By Ken McNeely, President – AT&T Western Region and Leader of AT&T’s Social Justice Issues Working Group
Although we all have endured a year like no other, I know many of us still find ourselves, as we do this time every year, taking stock of what we’ve done over the past several months and what we still need to do as we look toward the year ahead. With the Presidential election just a month behind us and the pandemic still surging, it’s important that the killings of George Floyd and too many other Black Americans that were such an important focus of attention in the summer are not forgotten, and we don’t lose sight of the critical need to address racial equality and police reform.
Those horrific deaths led to a resurrection of the spirit of the civil rights movement, and that spirit instilled in many Americans an understanding of the need for equitable policing, and a new relationship between law enforcement and the communities they serve. While AT&T has been a leader in civil rights advocacy and the fight for equality since the 1960s, it became very clear to us this past summer that we needed to reinforce and redouble our commitment to address injustices.
In June, AT&T led a new Business Roundtable (BRT) initiative of CEOs to push for public policy changes to deliver equal justice outcomes for all. This marked a shift in the business community at the national level, but it also laid the groundwork for advocacy at the state and local levels.
We have worked with state and local elected officials to achieve some important breakthroughs. As our CEO John Stankey said, “As we all know, it’s easier to get things done locally.” To that end, AT&T employees are working hard to enact commonsense reforms in communities across the country where we live and work. To date, we’ve supported legislative proposals in 15 states that have become law. From Maine to Arkansas, from California to Florida, we have worked – and will continue to do so –to bring more accountability to our public institutions and establish equal justice for Black Americans.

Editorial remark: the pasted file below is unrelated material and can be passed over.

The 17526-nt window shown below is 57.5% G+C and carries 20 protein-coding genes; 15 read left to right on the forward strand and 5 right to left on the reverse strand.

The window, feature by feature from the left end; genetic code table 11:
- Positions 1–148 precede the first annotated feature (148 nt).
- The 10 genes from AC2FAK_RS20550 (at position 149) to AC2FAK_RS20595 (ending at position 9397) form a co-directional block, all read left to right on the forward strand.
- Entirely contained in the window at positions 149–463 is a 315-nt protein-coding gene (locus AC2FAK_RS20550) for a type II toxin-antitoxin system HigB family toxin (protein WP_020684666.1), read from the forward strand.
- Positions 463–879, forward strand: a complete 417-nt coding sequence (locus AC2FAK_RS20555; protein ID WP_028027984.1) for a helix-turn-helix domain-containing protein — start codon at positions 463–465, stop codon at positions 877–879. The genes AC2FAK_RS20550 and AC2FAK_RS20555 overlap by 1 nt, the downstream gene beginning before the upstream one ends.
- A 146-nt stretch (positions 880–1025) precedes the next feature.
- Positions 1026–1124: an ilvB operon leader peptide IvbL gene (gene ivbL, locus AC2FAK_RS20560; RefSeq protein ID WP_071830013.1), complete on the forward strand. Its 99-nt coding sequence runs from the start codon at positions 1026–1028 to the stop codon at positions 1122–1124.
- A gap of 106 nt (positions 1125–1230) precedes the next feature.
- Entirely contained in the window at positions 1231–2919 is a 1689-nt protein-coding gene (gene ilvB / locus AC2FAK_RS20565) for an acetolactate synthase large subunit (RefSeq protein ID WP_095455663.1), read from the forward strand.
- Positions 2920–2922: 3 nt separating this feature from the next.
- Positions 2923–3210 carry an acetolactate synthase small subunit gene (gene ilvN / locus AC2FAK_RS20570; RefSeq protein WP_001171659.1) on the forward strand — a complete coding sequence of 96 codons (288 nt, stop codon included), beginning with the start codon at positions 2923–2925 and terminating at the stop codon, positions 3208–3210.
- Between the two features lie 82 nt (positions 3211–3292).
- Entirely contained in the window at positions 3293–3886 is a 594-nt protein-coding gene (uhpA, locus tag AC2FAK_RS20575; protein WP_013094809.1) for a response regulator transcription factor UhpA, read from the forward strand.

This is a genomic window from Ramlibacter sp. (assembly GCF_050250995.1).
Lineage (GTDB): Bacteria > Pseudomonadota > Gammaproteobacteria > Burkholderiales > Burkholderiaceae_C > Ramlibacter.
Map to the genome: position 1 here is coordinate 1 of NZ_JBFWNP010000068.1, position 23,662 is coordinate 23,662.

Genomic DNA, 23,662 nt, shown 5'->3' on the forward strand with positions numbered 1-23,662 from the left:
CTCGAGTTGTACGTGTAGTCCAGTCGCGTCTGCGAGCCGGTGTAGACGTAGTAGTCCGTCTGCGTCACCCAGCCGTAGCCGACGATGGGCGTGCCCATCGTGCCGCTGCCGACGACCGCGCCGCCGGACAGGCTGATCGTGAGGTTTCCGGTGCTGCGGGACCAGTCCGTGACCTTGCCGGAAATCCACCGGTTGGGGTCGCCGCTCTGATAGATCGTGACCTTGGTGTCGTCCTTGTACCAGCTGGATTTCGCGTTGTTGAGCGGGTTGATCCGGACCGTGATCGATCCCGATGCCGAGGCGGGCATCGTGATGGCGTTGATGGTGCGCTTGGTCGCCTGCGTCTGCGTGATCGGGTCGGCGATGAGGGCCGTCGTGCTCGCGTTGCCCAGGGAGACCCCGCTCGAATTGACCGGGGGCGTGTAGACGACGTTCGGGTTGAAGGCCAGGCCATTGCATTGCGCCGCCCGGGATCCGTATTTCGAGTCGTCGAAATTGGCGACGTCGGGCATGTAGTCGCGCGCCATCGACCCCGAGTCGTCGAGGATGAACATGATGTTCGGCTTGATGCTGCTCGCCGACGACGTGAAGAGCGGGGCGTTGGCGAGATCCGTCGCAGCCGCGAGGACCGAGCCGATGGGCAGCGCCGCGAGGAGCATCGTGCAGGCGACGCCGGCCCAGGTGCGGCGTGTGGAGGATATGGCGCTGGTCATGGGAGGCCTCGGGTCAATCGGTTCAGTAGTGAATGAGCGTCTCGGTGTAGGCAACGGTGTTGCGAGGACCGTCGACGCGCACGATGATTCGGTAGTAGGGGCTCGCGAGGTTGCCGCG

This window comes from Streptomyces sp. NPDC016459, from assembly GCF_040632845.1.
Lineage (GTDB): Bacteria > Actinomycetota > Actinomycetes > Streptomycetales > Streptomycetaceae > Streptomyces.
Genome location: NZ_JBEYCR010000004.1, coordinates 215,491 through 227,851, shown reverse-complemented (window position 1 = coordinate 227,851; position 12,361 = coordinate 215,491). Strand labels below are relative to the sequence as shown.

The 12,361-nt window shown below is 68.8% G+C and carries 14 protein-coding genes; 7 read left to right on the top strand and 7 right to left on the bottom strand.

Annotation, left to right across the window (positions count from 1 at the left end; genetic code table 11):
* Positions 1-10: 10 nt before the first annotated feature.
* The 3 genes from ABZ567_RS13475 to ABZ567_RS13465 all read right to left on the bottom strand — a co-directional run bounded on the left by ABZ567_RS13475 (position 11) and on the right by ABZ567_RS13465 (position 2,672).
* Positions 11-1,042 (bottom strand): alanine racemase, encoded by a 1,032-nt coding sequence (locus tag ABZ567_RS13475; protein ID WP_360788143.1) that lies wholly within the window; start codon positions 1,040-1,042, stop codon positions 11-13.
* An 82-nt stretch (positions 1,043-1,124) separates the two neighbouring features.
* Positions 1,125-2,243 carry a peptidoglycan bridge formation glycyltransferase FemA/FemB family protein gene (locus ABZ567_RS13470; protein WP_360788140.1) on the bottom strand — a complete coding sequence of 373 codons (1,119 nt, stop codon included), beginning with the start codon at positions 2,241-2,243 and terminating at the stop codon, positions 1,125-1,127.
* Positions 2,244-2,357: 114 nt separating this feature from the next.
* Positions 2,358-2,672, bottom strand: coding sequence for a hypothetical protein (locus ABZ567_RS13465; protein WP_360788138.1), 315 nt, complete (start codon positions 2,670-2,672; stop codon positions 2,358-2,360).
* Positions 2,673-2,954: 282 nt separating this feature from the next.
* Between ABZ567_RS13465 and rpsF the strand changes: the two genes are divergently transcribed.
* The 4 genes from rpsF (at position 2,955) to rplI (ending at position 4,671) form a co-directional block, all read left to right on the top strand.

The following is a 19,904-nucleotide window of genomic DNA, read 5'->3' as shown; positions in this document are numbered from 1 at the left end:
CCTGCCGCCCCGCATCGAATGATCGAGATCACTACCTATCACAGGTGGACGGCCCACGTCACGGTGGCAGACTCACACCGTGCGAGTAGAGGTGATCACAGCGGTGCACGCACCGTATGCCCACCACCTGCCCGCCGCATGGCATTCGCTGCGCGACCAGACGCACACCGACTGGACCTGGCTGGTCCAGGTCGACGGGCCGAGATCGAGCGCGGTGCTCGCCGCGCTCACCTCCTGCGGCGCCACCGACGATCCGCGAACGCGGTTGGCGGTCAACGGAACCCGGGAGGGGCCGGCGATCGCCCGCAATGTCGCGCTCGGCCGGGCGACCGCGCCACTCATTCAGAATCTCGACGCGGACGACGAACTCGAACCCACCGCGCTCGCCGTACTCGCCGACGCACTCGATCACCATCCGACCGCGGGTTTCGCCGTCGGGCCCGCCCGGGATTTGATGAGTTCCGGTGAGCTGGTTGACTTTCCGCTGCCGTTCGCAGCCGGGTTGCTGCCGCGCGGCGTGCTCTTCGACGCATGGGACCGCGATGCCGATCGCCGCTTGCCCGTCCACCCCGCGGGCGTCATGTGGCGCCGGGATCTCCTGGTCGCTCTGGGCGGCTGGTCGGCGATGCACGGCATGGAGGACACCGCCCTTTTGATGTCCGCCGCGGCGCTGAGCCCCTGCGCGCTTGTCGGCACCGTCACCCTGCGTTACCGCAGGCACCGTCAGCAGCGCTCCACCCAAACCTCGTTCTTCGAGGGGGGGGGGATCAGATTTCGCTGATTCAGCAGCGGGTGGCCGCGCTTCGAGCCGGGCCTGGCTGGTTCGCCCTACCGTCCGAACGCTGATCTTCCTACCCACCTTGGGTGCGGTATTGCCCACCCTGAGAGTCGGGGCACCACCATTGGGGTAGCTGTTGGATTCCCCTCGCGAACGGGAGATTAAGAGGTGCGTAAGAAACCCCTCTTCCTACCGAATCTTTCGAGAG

- In Maine, AT&T became a founding member of their Racial Justice Fund, that supports programs working to achieve racial equality and eliminate racial bias throughout the state.
- In Delaware, we supported legislation and applaud actions of the Delaware General Assembly and Governor John Carney for adopting policing reform measures, including Executive Order 41, which contains provisions on transparency, community engagement, and training of law enforcement.
- In New Jersey, we sent a letter of support to legislators for a bill addressing police training that was subsequently passed.
- In Florida, we spearheaded the creation of the Greater Miami Chamber of Commerce Unites. A program that will recruit Black-owned businesses who have been denied the opportunity to become chamber members. This will allow Black businesspeople to take full advantage of the Chamber networks and resources. This is on top of our $3 billion investment, announced earlier this year, in Black-owned business suppliers, which we are on track to meet by year end.
- In California, we supported three bills aimed at improving equitable policing by bringing greater transparency to use-of-force incidents, strengthening accountability and making it possible to strip badges of officers convicted of certain crimes or misconduct charges including excessive use of force. AT&T and WarnerMedia employees sent letters to Governor Gavin Newsom encouraging him to sign the legislation. So far, two of these bills are now law.
- In Arkansas, we are supporting a Hate Crimes Bill that would create an enhanced penalty for crimes committed against people based on their race, religion, sexual orientation or identity, along with other distinguishing factors. Arkansas is one of only three states without any such law.
This is not enough, but it is a start. As valuable as state and local action are, successfully addressing this will require action at the federal level to achieve full and equal treatment for all Americans. While there are no simple solutions, working together we can redefine the relationship between law enforcement and those they serve.
We believe the vast majority of law enforcement officers are dedicated public servants who do their work with courage and decency. In collaboration with public safety and community leaders, we have worked to build consensus and advance reform proposals, and supported events aimed at bringing first responders and their communities together. These efforts move us closer to equitable policing, but will also strengthen the accountability, trust and confidence in law enforcement.
As this unprecedented year comes to an end and we look to what will hopefully be a brighter 2021, we must not waiver in our commitment to economic equality and equitable law enforcement across the nation.